When you see your stock or forex prices are deviating from their norm, you have reason to believe they will soon return to it once again. This is the way price patterns work. After a pronounced trend in whatever direction, prices tend to consolidate. The new norm might differ from the old one, but prices won’t completely ignore it in negotiating fresh conditions. Progress is generally made in increments, not sudden rushes.
Anyone who uses Bollinger Bands in their online trading to detect oversold or overbought conditions is really relying on this principle. This is because Bollinger Bands are designed to help you recognize when prices are moving beyond their mean or average. Once you recognize this has happened, the benefit is in being prepared to brace yourself for that corrective push back towards the mean.
How do you recognize from the Bollinger Bands on your charts that your asset is either oversold or overbought? And what else can Bollinger Bands be used for? Get comfortable with the iFOREX team for a few minutes and we’ll give you the lowdown.
What are Bollinger Bands?
When you plot Bollinger Bands on your price chart, you’ll find you have a central line, called the SMA (simple moving average) sandwiched between an upper and lower band that seem to mirror its movements. The SMA data points are arrived at by averaging out closing prices for the asset over the last 20 days. Therefore, when you compare your actual price at a given point with the SMA, you’re seeing how much it differs with its average level for the past 20 days. The bands above and below the SMA are called standard deviations and they measure the average deviation of prices in both the upward and downward directions within that time period.
Tagging your Bands
Now that your erratic-looking price chart is safely held within the Bollinger Bands, some things become clearer. The first of these things is the general trend of prices – embodied in the SMA – over the timeframe of your chart, which is now freed from obscurity among the smaller price vibrations. But let’s focus on your prices and, specifically, how they are interacting with the upper and lower bands. In the event prices are hugging – called tagging – the upper band, your asset might be overbought and due for a fall. Vice versa, when prices hug the lower band, your asset could be oversold and have some upside on the way. And the basis to believe this is what we said before: Prices that wander far from their normal range will sooner or later find their way home.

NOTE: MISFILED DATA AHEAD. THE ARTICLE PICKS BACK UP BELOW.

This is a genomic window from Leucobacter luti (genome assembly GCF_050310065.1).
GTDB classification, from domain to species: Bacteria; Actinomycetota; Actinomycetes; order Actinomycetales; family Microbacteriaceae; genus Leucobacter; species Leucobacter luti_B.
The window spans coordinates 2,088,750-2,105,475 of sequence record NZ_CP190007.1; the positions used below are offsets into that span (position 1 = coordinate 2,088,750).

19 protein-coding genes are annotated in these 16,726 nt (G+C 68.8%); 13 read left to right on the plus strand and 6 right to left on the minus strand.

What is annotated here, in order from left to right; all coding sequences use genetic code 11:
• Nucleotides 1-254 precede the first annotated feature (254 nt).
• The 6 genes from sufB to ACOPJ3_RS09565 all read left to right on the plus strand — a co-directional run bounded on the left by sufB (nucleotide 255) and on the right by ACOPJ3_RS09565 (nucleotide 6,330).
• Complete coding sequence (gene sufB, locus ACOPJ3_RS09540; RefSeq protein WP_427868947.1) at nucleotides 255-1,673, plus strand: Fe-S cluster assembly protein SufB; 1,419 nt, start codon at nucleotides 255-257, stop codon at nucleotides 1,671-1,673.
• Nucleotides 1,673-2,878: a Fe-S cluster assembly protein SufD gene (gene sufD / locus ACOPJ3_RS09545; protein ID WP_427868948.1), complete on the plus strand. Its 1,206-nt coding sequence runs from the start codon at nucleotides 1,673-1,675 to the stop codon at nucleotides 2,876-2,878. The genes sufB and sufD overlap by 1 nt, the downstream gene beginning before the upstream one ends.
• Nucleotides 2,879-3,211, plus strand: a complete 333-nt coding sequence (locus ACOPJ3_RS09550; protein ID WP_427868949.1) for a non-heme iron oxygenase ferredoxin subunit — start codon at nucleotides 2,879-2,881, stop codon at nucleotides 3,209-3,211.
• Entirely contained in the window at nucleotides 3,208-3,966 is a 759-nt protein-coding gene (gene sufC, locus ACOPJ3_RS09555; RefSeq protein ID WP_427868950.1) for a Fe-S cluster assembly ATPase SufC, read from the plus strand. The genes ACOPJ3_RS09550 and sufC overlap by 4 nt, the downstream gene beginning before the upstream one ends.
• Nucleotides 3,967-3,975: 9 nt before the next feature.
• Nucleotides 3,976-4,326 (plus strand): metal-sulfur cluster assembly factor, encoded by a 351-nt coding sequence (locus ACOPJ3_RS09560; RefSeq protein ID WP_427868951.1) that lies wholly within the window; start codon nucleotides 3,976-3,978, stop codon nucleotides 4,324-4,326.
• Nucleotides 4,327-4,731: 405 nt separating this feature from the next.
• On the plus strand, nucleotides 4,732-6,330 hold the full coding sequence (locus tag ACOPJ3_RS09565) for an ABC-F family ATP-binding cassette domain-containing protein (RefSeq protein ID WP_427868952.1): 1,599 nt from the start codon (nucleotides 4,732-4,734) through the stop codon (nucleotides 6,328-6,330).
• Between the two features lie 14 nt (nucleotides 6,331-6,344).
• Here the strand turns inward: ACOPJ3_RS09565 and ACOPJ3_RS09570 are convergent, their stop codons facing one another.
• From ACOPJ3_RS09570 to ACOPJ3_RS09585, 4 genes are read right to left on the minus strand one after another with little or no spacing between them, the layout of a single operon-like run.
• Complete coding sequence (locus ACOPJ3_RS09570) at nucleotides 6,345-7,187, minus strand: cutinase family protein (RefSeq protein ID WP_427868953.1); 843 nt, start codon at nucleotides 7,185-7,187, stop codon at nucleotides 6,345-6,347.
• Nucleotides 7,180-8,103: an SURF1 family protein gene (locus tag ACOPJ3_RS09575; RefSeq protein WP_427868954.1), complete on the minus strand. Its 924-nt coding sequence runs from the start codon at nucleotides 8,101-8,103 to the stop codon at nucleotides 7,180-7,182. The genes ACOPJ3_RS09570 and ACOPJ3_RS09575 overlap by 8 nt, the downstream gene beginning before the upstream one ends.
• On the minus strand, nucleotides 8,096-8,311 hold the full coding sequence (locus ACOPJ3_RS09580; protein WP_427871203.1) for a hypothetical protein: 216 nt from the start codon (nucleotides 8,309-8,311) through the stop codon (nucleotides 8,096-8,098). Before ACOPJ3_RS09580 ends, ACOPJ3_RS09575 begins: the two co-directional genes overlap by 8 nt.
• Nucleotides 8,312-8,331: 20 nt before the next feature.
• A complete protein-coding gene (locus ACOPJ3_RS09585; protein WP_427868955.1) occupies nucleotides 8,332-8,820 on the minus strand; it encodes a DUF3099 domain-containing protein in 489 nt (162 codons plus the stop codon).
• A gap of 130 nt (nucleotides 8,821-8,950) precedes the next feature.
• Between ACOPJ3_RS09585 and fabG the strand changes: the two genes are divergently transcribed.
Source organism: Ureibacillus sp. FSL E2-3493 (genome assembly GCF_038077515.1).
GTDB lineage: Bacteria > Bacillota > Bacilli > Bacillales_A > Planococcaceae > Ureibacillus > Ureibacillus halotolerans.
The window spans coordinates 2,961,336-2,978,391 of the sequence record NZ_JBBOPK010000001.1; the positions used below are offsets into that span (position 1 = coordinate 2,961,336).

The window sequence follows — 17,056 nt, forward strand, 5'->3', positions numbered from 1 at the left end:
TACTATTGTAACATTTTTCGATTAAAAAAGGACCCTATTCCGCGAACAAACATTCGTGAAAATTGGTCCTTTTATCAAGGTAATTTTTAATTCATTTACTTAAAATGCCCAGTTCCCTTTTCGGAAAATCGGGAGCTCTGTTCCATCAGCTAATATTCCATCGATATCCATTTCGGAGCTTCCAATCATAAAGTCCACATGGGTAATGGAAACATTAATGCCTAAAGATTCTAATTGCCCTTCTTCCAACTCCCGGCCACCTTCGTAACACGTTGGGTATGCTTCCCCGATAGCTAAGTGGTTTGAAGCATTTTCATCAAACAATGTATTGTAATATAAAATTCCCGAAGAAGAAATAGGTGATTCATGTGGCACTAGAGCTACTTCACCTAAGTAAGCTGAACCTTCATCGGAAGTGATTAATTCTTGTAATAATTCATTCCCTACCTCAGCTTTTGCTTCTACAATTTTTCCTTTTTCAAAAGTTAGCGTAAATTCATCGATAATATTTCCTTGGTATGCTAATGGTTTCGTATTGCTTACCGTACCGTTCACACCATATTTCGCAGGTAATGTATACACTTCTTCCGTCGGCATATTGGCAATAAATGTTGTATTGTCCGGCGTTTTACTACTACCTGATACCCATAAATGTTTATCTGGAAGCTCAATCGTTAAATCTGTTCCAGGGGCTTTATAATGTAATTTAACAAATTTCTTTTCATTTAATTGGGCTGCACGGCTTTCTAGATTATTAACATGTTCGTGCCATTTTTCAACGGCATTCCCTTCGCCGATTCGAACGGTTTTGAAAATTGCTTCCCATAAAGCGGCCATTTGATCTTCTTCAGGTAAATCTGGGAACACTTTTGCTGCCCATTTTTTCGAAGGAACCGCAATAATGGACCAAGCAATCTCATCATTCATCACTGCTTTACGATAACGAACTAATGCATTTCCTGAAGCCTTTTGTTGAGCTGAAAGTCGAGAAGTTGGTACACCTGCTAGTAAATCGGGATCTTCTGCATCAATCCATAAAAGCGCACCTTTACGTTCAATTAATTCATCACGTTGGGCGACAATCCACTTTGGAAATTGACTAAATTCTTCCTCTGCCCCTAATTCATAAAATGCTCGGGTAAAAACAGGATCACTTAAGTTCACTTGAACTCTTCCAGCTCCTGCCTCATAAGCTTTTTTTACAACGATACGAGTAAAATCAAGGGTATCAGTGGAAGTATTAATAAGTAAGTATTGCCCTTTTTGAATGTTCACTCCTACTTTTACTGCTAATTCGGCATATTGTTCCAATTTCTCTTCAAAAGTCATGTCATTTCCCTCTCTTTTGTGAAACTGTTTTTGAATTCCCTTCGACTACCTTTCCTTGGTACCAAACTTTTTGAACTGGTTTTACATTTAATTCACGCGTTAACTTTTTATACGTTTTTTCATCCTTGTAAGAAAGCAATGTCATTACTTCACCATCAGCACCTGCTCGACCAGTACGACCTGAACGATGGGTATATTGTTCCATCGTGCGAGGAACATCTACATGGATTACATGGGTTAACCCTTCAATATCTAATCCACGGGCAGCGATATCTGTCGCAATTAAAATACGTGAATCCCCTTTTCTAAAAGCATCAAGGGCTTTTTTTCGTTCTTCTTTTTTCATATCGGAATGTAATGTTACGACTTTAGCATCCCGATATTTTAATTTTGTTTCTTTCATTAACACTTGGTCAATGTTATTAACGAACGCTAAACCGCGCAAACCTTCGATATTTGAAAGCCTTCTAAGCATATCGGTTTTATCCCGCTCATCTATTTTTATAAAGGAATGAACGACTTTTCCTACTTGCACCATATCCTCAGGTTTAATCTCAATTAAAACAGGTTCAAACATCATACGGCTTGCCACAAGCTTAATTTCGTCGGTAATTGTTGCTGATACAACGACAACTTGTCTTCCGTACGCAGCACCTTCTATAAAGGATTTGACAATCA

Let’s try to use your Bollinger Bands for something else: Find a point where they converge, or squeeze, close together. It’s likely you’ll notice that prices are consolidating around that area because squeezed bands indicate stability in prices. When prices go sideways like this, we’re immediately on the look out for a large movement in either direction because this is inevitable. Thus it is that squeezed bands indicate potential volatility ahead.
The problem is that you don’t know which way that volatility is going to jump, or when it’s going to jump, and Mr. Bollinger, unfortunately, cannot help you on either score. The only job he knows how to do is to herald the onset of action. If you want to know about timing and direction, call up Mr. MACD (moving average convergence divergence) indicator or Mr. RSI (relative strength indicator). They’ll be happy to oblige. And, by the way, the opposite is also true: When the Bollinger Bands are far apart, we know volatility is high and this, we know, cannot go on forever. Our reaction, then, is to anticipate a return to stable conditions.
Summing Up, Signing Off
A couple of important points to finish off with: It should be clear from all the above that, when prices tag the upper or lower Bollinger Bands, this does not constitute a buy or sell signal. Don’t make the mistake of thinking that it does, as many people tend to. What tagging shows is just that conditions are tending towards being either oversold or overbought.
When you use Bollinger Bands during strong price trends, remember the following things: Only act on an overbought signal if the present trend is a downtrend. Only act on an oversold signal if the present trend is an uptrend. In other words, don’t just take the message from the Bollinger Bands and run with it if you would be going against the actual price trend right now.
When you trade CFDs in the price movements of stocks, commodities, or forex pairs on the iFOREX trading platform, you enjoy the client support of one of the most established companies in the business. You’ll also get access to iFOREX’s super-useful education centre, which goes a long way in keeping your trading head on the ball.